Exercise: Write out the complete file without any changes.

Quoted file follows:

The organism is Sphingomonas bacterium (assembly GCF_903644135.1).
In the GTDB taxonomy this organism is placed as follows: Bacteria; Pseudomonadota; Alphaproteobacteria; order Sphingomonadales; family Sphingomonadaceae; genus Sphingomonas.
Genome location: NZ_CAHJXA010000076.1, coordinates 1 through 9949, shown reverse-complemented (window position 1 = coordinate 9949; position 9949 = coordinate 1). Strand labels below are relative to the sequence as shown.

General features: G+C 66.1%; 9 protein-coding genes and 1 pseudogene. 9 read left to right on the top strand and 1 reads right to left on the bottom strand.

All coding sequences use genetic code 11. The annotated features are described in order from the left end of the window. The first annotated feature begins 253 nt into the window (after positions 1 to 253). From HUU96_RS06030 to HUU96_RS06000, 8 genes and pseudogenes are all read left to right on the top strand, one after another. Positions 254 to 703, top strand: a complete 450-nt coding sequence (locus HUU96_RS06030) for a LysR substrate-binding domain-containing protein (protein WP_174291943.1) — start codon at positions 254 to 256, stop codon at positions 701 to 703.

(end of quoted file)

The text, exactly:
The organism is Sphingomonas bacterium (assembly GCF_903644135.1).
In the GTDB taxonomy this organism is placed as follows: Bacteria; Pseudomonadota; Alphaproteobacteria; order Sphingomonadales; family Sphingomonadaceae; genus Sphingomonas.
Genome location: NZ_CAHJXA010000076.1, coordinates 1 through 9949, shown reverse-complemented (window position 1 = coordinate 9949; position 9949 = coordinate 1). Strand labels below are relative to the sequence as shown.

General features: G+C 66.1%; 9 protein-coding genes and 1 pseudogene. 9 read left to right on the top strand and 1 reads right to left on the bottom strand.

All coding sequences use genetic code 11. The annotated features are described in order from the left end of the window. The first annotated feature begins 253 nt into the window (after positions 1 to 253). From HUU96_RS06030 to HUU96_RS06000, 8 genes and pseudogenes are all read left to right on the top strand, one after another. Positions 254 to 703, top strand: a complete 450-nt coding sequence (locus HUU96_RS06030) for a LysR substrate-binding domain-containing protein (protein WP_174291943.1) — start codon at positions 254 to 256, stop codon at positions 701 to 703.